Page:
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"Lacquering / clear coating a Brass Bed"

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Q. I have a very old brass bed that is not lacquered. The green tarnish residue is rubbing off on my bedding; sheets, pillowcases, and comforter. We have used Brasso [affil link] in the past to clean it. I don't mind how it looks when it's tarnished but it's ruining my bedding. What suggestions do you have to resolve this?

Many thanks!!!

Sheila Palermo
- New Orleans Louisiana
January 17, 2021

Microcrystalline "Museum Wax"

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A. Hi Sheila. You can clean it again with Brasso and wax it with museum wax. But wax makes for poor subsequent adhesion of paint or lacquer unless carefully removed. Brass lacquer or a simple one-part clearcoat made for metal are alternative to wax.

Luck & Regards,

pic of Ted Mooney
Ted Mooney, P.E. RET
Striving to live Aloha
finishing.com - Pine Beach, New Jersey

↓ Closely related postings, oldest first ↓


Q. Dear Finishing:

My husband and I recently purchased a beautiful antique solid brass bed (in pieces) and have refastened and cleaned it up. Now that the hard work is done, what can I use to protect the brass from oxidizing again, as least slow down the process? I wouldn't ever want to coat it with clear polyurethane or something similar. My father, a metallurgist, suggested a "light machine oil" rubbed on it. What do you think?

Thank you for your input!

Peggy J [last name deleted for privacy by Editor]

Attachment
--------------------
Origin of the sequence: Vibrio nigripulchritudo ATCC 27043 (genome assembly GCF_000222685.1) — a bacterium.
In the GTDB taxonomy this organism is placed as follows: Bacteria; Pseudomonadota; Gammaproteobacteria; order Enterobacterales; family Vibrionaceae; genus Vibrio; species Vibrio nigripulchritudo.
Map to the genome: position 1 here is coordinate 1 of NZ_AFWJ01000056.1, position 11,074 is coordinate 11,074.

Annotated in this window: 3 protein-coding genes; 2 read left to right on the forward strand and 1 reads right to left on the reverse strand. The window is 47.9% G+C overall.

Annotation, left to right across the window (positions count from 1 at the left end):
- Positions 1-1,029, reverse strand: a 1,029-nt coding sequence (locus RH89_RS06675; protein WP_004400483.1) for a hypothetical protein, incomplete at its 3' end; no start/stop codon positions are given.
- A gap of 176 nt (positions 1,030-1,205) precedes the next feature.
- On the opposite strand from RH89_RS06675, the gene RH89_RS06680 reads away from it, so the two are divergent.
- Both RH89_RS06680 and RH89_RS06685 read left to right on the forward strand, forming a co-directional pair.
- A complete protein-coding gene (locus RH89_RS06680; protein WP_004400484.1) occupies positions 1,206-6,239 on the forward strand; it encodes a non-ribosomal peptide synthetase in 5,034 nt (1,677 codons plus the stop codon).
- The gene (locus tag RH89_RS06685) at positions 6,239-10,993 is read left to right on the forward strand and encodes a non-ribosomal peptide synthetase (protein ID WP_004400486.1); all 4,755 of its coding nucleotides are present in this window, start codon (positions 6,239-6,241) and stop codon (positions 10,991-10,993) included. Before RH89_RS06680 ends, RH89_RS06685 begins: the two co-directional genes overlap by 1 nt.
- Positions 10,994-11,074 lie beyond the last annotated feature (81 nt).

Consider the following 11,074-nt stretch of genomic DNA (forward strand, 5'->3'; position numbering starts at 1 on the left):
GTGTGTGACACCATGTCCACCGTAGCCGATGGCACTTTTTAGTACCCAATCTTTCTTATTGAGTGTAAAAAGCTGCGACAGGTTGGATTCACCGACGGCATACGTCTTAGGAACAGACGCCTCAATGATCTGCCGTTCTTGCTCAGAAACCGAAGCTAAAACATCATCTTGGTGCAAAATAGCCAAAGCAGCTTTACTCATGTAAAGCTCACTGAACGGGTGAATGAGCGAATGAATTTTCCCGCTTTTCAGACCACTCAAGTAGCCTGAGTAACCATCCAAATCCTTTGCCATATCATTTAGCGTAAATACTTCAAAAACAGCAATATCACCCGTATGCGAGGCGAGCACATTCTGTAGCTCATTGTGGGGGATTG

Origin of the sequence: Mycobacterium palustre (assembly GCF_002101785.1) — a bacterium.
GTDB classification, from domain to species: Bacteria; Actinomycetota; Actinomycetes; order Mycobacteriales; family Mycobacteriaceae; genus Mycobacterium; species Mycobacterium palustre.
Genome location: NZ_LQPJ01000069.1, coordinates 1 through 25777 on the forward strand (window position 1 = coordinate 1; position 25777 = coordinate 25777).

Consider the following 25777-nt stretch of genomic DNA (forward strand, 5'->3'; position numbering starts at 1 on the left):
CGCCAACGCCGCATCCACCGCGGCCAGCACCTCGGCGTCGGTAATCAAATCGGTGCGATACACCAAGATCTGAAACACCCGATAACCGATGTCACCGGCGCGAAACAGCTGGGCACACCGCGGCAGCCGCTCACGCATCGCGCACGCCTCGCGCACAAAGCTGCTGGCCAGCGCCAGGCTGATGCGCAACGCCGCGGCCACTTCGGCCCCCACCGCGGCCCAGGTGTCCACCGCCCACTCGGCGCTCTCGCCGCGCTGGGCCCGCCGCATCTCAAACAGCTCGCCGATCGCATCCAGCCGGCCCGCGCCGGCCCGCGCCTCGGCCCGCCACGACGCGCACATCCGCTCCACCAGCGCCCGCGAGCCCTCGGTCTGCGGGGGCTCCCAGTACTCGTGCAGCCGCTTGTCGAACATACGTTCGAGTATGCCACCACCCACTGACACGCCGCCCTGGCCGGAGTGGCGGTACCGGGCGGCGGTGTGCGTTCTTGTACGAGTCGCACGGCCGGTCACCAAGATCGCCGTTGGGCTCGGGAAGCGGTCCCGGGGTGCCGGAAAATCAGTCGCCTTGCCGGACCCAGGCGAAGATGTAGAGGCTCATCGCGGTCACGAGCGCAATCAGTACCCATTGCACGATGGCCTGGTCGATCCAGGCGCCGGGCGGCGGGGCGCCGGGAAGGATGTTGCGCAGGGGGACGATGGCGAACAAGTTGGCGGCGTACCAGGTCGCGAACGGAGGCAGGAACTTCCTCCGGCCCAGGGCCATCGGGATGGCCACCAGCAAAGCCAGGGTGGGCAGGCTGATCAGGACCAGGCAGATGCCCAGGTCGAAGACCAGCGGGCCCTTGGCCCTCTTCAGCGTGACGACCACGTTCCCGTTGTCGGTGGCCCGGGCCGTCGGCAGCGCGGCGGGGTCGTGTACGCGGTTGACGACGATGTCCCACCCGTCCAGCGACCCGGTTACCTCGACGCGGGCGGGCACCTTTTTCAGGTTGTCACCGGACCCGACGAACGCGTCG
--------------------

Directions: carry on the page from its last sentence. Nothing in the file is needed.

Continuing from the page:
- Needham, Massachusetts


A. I think the machine oil may rub off on your sheets and blankets. If you don't lacquer or clearcoat it you can't prevent tarnishing over the long term -- because brass tarnishes. Benzotriazole should help, and polishes like Brasso [affil link] leave a film that helps a bit, or you can wax it with car wax -- but brass lacquer is a longer-term solution.

Ted Mooney, finishing.com
Ted Mooney, P.E.
Striving to live Aloha
finishing.com - Pine Beach, New Jersey


A. Lacquer is a good answer. Brasso, will over time promote tarnish unless it is fully removed, either rub really hard with lots of clean towels or use Acetone [affil link] as a wipe down (nasty stinky solvent). Rally Car Wax [affil link] can remove a light tarnish and provide limited protection.

A good lacquer I used back in my antique days (includes several hundred restored brass beds) was a clear nitrocellulose lacquer from G.J. Nikolas [a finishing.com supporting advertiser] in IL. The 2105 clear could be bought in spray cans. (Use the bottom of the cans to do the back side of the headboard, as the spray pattern gets a little weak as the can gets empty)You may need to buy a full case.

The stuff works great. The big problem with most off the shelf spray lacquer is that the "milk-out" easily. Moisture combines with lacquer and forms a frosty appearance. 2105 goes on nice, do not do it on a rainy day. PRACTICE FIRST! Learn how to put it on heavy enough to form a solid layer but not to run, Catch runs with a paper towel and lacquer thinner [affil link] and respray. Make sure the bed is totally clean and free of tarnish. Wipe with lacquer thinner before application. Good ventilation and a mask are required!

Jon Quirt
- Minneapolis, Minnesota


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A. Best clearcoat is Incralac [affil link] --special lacquer for copper/copper alloys(USA product)! French polish (for woodwork) is very good, too (you may dye it with curcuma or saffron - if you want)!

Goran Budija
- Cerovski vrh Croatia